|Size||11,302 SF (1,050 SM)|
|Location||Whitehaven, Cumbria, UK|
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Forming an iconic gateway to Whitehaven in Cumbria, UK, the art-deco Bus Station required a transformation after closing in 2002. As part of the wider North Shore Development Quarter, NORR worked with the profit-for-purpose developer BEC (Building Extraordinary Communities) to transform the former bus station into Cumbria’s flagship digital and creative hub, utilizing the historic building fabric and breathing new life into the iconic public building. Recognizing the significance of the key visual landmark, the design was carefully crafted to retain and celebrate the curved brick façade while integrating an exciting contemporary form to offset and complement the historic form.
Comprised of managed and flexible workspace, artisan food and beverage offerings as well as a variety of bookable rooms and a maker-space facility, the multi-use Bus Station reflects the new requirements and nature of post-Covid office space. This development brings city-style start-up space to the coast of Cumbria with 24-hour access, digital and prototyping suites and co-located business support services courtesy of Barclay’s Eagle Labs. The design, from the earliest conception, engrained the principles of equality, diversity, and inclusion, working with the challenging building layouts to maximize access for all. The proposed floor plans create free movement into and around the Bus Station, with ease of entry, obstacle free access and using the sloping topography setting to permit street level entry to both ground and first floors. Parking spaces are fully accessible together with EV charging provision. Careful consideration to design helps aid visibility and inclusion across a wide spectrum. The building is welcoming and inviting to all people regardless of age, ability levels, background, religion, or ethnicity and provides a dining room for the town while enriching the flexible workplace.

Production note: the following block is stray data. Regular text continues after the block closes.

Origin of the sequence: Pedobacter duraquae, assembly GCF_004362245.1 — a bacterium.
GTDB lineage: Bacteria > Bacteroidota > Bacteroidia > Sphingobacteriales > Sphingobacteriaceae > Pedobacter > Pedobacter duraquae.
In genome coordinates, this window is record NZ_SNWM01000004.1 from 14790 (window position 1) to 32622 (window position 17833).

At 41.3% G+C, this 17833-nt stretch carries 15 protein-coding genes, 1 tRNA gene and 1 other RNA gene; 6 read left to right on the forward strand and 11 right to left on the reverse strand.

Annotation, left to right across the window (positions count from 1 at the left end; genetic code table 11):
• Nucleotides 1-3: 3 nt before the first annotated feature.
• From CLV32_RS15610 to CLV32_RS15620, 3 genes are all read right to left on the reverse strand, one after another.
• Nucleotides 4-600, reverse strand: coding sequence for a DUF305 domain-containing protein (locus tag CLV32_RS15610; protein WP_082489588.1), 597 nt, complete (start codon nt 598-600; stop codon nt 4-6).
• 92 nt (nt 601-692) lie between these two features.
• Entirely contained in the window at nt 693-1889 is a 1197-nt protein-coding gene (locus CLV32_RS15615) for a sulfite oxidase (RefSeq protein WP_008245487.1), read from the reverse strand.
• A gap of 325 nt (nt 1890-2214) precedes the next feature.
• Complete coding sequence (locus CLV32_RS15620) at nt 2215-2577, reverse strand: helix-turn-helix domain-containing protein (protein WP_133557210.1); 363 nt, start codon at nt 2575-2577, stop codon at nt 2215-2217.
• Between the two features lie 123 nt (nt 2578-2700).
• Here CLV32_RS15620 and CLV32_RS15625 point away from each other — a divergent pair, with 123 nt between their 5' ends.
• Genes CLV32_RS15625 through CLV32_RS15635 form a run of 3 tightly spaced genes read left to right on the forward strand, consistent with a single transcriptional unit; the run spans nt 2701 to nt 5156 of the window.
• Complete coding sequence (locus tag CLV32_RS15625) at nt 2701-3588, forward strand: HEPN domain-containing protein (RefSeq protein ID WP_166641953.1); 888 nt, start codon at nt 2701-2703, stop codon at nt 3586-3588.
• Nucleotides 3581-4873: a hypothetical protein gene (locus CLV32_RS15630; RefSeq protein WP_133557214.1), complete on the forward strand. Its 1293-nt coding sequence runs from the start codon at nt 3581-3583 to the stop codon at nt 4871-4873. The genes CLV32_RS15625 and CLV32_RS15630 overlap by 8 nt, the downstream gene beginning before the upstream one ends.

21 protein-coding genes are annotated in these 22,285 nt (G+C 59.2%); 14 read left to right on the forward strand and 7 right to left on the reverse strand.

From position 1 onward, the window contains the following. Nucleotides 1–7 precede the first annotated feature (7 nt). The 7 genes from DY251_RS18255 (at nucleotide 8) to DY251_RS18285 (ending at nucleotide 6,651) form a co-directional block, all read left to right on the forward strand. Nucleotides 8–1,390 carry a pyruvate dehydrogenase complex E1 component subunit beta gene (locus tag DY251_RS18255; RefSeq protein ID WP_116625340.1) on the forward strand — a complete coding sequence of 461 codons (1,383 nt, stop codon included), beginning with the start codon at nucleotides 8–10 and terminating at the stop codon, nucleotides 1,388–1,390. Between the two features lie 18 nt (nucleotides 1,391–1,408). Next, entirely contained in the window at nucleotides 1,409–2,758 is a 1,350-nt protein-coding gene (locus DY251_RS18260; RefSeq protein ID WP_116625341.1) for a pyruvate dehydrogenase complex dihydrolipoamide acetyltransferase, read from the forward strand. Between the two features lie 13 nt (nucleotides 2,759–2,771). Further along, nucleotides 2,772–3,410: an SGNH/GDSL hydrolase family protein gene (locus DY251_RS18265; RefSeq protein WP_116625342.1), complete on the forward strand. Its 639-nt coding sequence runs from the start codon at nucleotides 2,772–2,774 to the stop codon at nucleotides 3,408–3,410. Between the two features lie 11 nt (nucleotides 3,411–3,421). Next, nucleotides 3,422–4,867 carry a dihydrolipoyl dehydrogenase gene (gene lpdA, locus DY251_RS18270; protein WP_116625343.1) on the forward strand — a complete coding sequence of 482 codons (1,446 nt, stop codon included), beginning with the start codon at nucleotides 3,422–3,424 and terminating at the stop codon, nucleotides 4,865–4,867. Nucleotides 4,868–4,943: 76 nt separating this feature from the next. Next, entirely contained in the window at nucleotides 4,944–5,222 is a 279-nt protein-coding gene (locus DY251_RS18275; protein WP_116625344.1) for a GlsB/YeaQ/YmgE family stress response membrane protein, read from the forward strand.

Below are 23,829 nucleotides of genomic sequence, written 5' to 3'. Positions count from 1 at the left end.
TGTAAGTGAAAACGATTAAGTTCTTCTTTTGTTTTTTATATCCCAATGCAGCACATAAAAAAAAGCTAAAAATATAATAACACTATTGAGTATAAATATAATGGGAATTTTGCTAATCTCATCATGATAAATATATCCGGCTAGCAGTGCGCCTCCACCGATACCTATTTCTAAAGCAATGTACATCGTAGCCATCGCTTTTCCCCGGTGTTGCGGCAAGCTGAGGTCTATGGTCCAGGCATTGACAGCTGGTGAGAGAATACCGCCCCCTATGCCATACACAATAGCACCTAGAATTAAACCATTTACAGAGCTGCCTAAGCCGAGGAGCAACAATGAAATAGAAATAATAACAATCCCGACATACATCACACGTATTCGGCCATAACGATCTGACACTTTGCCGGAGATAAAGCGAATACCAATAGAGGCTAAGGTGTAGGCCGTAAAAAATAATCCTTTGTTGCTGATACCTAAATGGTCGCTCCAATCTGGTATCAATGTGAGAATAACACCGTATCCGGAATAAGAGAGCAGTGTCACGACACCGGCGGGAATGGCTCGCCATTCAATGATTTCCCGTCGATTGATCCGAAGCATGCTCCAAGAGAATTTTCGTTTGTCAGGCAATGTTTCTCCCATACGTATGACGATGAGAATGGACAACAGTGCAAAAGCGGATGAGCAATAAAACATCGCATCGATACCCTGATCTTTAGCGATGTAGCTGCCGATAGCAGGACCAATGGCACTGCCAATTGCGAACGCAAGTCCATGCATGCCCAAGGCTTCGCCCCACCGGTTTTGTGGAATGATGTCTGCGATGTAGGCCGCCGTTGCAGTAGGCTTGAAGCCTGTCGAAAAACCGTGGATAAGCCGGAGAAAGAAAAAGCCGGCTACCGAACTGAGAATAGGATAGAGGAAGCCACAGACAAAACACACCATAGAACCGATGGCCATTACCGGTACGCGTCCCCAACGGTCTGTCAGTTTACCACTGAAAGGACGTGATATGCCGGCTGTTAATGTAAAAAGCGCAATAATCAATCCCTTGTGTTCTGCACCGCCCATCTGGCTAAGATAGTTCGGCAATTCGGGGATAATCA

The design achieved a BREAAM Very Good rating and beyond this was further enhanced by using natural ventilation wherever possible, sustainable construction materials, good levels of insulation, air tightness, low energy use heating and lighting and carefully considered acoustic performance. The innovative Direct Current (DC) lighting system is more efficient at using the solar power generated on-site by the PV panels. Future connectivity to a planned low carbon electricity network gives the project adaptability. The reuse of the existing offices prevented huge quantities of waste materials going to landfill and the most appropriate low carbon technologies were installed throughout supported by additional battery storage powered from the solar array. This sustainable, creative, and flexible multi-use space helps improve employment prospects in Cumbria and delivers tangible benefits for the local community.
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